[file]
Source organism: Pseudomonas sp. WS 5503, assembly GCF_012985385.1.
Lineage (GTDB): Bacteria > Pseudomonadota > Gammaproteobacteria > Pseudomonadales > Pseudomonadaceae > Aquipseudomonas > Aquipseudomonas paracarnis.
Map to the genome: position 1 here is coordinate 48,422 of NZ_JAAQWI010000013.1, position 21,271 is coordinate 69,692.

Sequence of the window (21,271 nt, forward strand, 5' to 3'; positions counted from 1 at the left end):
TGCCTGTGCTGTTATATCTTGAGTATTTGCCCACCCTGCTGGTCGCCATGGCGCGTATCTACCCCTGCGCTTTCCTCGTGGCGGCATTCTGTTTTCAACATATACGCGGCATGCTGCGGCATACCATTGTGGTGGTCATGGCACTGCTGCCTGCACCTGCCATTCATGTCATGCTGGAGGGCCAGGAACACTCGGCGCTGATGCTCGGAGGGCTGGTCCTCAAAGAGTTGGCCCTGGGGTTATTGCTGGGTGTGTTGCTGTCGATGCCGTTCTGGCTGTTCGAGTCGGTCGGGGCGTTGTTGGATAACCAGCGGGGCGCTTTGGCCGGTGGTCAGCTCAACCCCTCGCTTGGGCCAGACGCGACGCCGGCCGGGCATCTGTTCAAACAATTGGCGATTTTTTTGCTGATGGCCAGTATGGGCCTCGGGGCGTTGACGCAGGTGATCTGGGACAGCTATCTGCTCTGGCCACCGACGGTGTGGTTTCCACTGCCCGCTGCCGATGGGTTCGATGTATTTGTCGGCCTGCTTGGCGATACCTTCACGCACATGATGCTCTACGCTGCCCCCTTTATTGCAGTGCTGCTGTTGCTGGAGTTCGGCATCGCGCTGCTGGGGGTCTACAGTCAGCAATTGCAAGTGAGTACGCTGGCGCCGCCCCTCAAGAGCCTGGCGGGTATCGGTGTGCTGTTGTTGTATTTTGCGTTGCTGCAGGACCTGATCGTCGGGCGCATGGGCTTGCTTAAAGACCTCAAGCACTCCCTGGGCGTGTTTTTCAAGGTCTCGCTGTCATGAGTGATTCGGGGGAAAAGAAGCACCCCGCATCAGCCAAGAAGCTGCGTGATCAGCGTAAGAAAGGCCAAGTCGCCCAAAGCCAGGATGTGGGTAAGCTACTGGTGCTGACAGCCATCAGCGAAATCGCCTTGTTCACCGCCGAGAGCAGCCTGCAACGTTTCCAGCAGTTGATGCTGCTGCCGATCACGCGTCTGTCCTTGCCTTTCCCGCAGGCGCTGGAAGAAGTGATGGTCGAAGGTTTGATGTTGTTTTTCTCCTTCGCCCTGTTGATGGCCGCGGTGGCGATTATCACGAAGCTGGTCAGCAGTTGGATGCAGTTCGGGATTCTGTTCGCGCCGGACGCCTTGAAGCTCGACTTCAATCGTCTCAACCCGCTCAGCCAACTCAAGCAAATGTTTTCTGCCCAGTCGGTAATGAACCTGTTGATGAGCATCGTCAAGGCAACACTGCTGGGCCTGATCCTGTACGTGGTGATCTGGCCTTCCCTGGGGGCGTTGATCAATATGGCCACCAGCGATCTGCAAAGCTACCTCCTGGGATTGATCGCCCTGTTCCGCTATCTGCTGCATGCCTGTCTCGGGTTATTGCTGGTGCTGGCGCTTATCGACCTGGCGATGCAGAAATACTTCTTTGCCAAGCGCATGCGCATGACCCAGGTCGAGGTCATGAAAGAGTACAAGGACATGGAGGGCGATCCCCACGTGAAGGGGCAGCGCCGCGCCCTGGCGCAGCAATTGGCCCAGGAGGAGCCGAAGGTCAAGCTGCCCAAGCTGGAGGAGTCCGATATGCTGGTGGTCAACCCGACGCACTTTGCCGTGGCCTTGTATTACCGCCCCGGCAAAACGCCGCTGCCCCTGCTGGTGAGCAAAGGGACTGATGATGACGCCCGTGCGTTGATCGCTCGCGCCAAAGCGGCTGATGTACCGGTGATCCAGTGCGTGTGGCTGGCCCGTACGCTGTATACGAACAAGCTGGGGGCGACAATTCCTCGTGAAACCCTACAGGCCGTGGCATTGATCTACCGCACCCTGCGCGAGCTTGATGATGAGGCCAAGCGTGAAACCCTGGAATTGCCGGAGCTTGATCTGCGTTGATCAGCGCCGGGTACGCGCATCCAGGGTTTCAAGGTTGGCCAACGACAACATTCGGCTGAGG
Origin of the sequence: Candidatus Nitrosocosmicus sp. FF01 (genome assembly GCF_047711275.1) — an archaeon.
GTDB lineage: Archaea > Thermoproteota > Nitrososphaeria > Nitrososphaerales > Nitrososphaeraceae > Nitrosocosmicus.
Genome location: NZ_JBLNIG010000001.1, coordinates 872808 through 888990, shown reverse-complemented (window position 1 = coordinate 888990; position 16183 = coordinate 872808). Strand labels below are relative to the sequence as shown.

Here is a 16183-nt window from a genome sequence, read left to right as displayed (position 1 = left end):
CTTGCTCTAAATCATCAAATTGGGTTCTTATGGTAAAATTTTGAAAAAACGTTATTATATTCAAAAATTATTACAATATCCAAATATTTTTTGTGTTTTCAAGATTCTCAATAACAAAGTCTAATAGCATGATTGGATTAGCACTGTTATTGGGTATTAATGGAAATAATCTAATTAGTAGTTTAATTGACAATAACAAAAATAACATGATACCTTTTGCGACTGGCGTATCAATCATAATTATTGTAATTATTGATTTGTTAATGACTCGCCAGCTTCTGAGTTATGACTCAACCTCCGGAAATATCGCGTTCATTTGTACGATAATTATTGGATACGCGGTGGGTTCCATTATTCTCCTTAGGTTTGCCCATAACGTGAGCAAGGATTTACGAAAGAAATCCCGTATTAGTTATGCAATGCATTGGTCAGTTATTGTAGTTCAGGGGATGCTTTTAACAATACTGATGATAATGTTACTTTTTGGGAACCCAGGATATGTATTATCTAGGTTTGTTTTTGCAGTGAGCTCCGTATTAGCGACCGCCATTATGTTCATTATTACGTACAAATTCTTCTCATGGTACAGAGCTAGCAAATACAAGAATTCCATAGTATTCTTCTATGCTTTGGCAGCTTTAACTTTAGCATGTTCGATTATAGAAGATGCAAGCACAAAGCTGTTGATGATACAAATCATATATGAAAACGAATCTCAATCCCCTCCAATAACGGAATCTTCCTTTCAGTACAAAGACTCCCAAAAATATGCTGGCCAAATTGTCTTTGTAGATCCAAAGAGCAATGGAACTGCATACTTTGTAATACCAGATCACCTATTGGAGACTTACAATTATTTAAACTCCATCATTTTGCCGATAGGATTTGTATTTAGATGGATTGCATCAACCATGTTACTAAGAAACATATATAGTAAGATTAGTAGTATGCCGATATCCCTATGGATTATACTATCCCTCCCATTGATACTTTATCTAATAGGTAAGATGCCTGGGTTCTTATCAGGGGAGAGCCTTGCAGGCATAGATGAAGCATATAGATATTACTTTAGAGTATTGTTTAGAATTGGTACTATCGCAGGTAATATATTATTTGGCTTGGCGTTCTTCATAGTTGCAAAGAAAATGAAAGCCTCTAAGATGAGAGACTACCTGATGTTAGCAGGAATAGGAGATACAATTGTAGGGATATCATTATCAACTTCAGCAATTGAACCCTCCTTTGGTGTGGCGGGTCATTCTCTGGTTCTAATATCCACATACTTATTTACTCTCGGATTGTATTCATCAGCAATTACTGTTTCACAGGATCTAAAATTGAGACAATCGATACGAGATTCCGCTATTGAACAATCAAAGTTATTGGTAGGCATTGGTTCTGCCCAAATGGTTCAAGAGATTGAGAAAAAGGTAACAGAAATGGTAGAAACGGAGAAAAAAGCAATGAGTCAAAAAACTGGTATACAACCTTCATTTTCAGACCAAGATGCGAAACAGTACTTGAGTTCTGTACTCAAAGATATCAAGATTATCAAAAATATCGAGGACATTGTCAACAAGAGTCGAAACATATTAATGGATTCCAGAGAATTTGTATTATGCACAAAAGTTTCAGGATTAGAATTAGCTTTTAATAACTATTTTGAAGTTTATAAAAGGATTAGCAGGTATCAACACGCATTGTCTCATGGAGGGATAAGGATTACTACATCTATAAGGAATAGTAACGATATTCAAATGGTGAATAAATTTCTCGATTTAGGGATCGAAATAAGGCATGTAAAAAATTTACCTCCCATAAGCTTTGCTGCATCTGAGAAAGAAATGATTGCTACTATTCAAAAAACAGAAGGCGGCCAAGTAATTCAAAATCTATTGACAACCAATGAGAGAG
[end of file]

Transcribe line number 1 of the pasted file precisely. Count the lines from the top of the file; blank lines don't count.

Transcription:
Source organism: Pseudomonas sp. WS 5503, assembly GCF_012985385.1.